Blog Post

Why I was not but now am a Lorca scholar

I sympathize with Ricardo Padrón.  From one perspective, canonical authors like Cervantes or Lorca seem critically exhausted, and the challenge of saying something new about them is daunting.  Why add to an already substantial "critical industry" if you don't have something groundbreaking to say?    

I would suggest, though, that what makes an author canonical is precisely the shared cultural fiction that his or her work is inexhaustible, that the conversation about certain works of literature can never reach an end.  From this point of view Ricardo's question is framed backwards: it is precisely because of the interminable chain of discourse about the canon that the canon becomes the canon.  This is Borges's idea.  A classic is "aquel libro que una nación o un grupo de naciones han decidido leer como si en sus páginas todo fuera deliberado, fatal, profundo como el cosmos y capaz de interpretaciones sin término."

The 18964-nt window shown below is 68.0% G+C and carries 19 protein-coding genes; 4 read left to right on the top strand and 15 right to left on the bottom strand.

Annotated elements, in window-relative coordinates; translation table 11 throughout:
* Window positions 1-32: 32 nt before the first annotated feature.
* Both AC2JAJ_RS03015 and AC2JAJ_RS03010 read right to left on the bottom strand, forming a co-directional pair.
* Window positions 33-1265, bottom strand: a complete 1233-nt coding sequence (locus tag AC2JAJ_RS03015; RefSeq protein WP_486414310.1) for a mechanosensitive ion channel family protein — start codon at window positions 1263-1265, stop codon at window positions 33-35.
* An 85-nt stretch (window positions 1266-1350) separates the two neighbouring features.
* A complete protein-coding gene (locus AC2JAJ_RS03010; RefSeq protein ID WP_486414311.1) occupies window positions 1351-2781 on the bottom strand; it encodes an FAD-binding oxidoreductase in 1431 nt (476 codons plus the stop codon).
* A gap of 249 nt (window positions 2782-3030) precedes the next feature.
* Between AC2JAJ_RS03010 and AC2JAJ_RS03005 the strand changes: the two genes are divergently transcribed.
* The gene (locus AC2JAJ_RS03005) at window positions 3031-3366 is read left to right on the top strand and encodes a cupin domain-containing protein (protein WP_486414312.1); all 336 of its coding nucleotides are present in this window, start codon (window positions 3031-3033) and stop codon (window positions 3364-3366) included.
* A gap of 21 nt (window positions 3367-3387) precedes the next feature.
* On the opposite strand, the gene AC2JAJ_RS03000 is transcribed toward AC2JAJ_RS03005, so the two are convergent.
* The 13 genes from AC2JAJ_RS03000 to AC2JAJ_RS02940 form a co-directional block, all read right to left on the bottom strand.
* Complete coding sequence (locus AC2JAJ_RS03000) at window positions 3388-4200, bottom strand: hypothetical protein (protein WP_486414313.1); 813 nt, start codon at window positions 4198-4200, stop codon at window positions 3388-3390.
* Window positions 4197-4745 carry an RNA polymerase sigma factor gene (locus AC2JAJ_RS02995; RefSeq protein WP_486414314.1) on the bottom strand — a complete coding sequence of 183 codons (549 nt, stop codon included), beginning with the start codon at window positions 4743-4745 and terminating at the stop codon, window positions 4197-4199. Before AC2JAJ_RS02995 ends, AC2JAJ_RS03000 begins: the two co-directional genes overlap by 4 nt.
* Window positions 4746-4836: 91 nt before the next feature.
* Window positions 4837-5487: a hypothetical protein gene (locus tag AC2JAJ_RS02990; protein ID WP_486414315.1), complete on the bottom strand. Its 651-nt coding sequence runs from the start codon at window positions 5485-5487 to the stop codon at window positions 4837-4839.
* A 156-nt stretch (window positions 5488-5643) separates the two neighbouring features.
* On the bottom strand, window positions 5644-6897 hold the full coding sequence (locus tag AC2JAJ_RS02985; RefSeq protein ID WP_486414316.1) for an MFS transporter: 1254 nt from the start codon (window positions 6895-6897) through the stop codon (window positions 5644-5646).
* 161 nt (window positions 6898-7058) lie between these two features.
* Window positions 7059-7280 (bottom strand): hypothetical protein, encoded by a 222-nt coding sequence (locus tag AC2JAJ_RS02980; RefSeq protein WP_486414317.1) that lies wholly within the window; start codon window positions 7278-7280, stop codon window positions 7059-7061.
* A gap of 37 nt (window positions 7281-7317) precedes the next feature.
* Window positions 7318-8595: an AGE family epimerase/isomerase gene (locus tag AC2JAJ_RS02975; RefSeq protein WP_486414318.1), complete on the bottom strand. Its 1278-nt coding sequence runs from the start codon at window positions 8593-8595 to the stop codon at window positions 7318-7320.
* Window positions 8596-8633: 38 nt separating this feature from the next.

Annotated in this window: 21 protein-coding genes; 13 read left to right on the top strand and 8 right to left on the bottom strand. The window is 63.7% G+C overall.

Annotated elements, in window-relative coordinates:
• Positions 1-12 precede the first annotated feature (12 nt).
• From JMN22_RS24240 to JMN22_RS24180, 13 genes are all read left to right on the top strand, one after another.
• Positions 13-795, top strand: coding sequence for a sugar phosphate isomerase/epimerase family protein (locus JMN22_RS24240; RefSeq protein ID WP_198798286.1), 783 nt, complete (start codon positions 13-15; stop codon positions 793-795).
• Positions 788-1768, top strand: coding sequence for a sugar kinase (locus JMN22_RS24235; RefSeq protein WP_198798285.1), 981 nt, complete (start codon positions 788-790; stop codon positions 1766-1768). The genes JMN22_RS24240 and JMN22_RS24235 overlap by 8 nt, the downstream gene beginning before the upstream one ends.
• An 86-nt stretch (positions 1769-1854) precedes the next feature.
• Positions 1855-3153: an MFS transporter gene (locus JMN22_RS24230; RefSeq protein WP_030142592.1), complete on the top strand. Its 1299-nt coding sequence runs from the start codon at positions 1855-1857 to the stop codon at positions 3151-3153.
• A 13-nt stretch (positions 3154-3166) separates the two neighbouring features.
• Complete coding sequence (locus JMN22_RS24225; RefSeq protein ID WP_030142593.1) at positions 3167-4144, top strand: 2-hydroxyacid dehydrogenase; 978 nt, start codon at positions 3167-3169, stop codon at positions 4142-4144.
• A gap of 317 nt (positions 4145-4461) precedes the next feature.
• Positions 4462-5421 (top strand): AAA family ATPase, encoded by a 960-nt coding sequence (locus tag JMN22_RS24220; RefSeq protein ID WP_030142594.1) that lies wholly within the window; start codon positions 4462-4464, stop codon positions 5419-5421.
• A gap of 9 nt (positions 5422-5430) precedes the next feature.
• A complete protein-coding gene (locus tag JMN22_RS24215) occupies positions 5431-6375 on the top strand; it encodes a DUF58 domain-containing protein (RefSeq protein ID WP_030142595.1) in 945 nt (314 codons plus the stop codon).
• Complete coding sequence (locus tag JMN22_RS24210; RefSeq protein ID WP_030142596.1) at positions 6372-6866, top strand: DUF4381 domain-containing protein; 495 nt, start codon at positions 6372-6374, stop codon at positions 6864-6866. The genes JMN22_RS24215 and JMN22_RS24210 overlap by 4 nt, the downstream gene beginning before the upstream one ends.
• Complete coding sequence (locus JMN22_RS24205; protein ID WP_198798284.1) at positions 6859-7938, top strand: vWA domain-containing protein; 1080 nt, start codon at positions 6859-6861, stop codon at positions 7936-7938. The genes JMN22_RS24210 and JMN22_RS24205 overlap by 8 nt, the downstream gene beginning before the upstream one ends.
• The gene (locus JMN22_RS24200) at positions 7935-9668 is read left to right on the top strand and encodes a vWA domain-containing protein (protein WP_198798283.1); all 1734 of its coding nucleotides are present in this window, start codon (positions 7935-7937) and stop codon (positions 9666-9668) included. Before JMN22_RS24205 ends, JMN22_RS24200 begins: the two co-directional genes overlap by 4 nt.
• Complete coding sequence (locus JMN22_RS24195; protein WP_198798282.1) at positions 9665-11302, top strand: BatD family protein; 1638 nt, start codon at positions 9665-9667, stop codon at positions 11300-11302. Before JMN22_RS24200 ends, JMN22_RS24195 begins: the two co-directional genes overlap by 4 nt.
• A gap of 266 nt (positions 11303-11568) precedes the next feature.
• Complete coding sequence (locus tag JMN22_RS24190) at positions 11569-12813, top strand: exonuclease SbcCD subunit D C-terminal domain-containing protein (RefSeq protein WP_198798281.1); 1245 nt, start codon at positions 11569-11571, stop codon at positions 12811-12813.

Out of fears similar to those of Ricardo, I held off on writing on Lorca for many years. The first line of my book about Lorca, Apocryphal Lorca, is "This is not a book about the Spanish poet and playwright Federico García Lorca." In other words, "Ceci n'est pas une pipe."   I was nervous about having something new to say about Lorca so I wrote a book about Lorquian apocrypha in the United States.   At this point, however, I am ready to start working on Lorca "himself."

Jonathan Mayhew's picture
Jonathan Mayhew received his PhD in Comparative Literature at Stanford University in 1988.  He was recently promoted to the rank of Professor of Spanish at the University of Kansas, where he has taught since 1996.  He is the author of many articles and four books, most recently Apocryphal Lorca:  Translation, Parody, Kitsch (U of Chicago P, 2009).